Managing As Symbolic Action
Len Bias was not just another drug-overdose victim. Rock Hudson was not just another AIDS victim. The arrival of the planet's five billionth human citizen is not just another birth.
On the other hand, we don't even know who that five billionth person was, or, in fact, whether he or she was born last spring or will be born late this fall. And Bias and Hudson rate only routine entries in the official record books of Maryland's Prince George's County and Los Angeles County. Nonetheless, each of these occasions extends beyond their simple statistical significance, toward the broader and graver issues of drug abuse, AIDS, and overpopulation.
Each of these three events was statistically trivial. But on a symbolic level, each had the impact of a bombshell. Macho superstar Hudson with AIDS?! The new pride of the Celtics is dead at age 22, one day after signing a multi-million-dollar NBA contract and a shoe endorsement?! There are five billion people?!
People, including managers, do not live by pie charts alone—nor by bar graphs nor three-inch statistical appendices to 300-page reports. People live, reason, and are moved by symbols stories—"little knots of meaning," as the late Gregory Bateson, the noted psychologist, called them.
We read ceaselessly about President Reagan's talent as a storyteller. Even his fans often blush at the variance between statistical reality and his chosen story. But no one, friend or foe, snickers at the skill and power with which our master storyteller has created compelling images that have moved the nation and spearheaded controversial policies.
Management is a symbolic activity. It involves energizing people, often large numbers of people, to do new things they previously had not thought important. Building the case—to really deliver a quality product or to double the investment in research and development or to cut middle-management bloat by 75 percent—is an emotional process at least as much as it is a rational one.
It requires us, as managers, to get people to share our sense of urgency in new priorities; to develop personal, soul-deep animus toward things as they are; to get up the nerve and energy to take on the forces of inertia that bog down any significant change program.
The best managers, almost without exception and at every level, are, like the current White House incumbent, master manipulators of stories and symbols.
Football coaches prominently post newspaper columns from the opponent's hometown the week before the big game—"We're going to knock the socks off those lucky wimps." The object is to provide a tangible target at whom they can charge. Legendary boxing champ Joe Louis used to put a picture of his next ring opponent on his bureau, and stare at it hour after hour, month after month, before the fight. And to jolt a quality program into action, numerous managers I know have saved up defective products for a week and piled them on the factory floor in plain view of all involved; or even carried them by the bucketful into a board of directors meeting.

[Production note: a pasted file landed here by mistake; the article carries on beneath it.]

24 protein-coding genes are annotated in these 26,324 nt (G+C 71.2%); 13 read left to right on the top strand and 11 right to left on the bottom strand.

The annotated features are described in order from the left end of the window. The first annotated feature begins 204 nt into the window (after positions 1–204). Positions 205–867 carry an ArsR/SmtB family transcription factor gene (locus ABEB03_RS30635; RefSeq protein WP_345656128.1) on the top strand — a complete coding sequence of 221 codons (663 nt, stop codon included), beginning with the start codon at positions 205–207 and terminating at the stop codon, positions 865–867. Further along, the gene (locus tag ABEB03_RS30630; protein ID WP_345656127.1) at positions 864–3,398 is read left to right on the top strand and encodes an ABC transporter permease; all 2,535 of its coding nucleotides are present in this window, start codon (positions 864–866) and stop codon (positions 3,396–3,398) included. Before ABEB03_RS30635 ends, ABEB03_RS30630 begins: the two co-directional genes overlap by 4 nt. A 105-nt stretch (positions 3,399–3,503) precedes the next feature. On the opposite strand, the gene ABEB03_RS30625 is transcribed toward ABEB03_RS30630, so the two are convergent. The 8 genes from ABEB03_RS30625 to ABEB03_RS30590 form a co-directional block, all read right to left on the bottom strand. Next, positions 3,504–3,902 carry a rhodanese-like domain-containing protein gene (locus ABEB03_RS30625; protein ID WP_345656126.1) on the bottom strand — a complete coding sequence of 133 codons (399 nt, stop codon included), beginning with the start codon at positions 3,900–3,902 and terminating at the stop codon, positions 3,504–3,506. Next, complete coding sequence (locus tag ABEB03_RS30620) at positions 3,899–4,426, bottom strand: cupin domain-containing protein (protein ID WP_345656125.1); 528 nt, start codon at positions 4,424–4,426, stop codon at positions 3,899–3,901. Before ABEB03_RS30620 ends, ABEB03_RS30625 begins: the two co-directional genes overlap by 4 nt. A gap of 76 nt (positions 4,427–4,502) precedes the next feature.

The point is, symbols are it when it comes to moving people toward action. I believe the would-be effective manager must learn to think about the management of symbols. Here are some suggestions.
Get customer complaint and compliment letters sent directly to you. If your business or business unit is over a quarter million dollars in size, I'll bet each week will bring forth at least two or three specific examples, which, in turn, permit you to reinforce exemplary actions or chastise inappropriate ones.
If you can't get direct customer feedback that way (or if you run an internal department), call three or four customers or users of your service each week. Again, I'll bet my bottom dollar that something(s) will surface—at least a story or two that you, as teacher/symbol manipulator, can use to exhort your colleagues to a higher level of performance.
I certainly am not suggesting that you quit collecting statistics. The numbers are important. Moreover, I suggest that you ensure that your "story of the week" bears strong relation to overall trends, that it is a valid outcropping of an old—or, better yet, emerging—trend. Finally some stories backfire; they strike people as contrived or beyond reasonable. Avoid them.
Fortunately, or unfortunately, the average day or week serves up a set of good-news and bad-news stories that are plausible and that conform to harder, more systematically collected data.
Remember, then, that people do not reason by pie charts alone. In fact, people don't reason, much less become emotional and committed, by graphs and charts at all. Are you a conscious, proactive user of the rich stream of stories and symbolic opportunities that swirl around you daily? Do you go out of your way to collect little stories—each day, each week? Do you systematically broadcast them?
Resolve to collect three good-news and four bad-news stories concerning your top strategic priority within the next week. Talk about them, write about them. Ask others to collect—and use—good-news/bad-news stories in a similar fashion.
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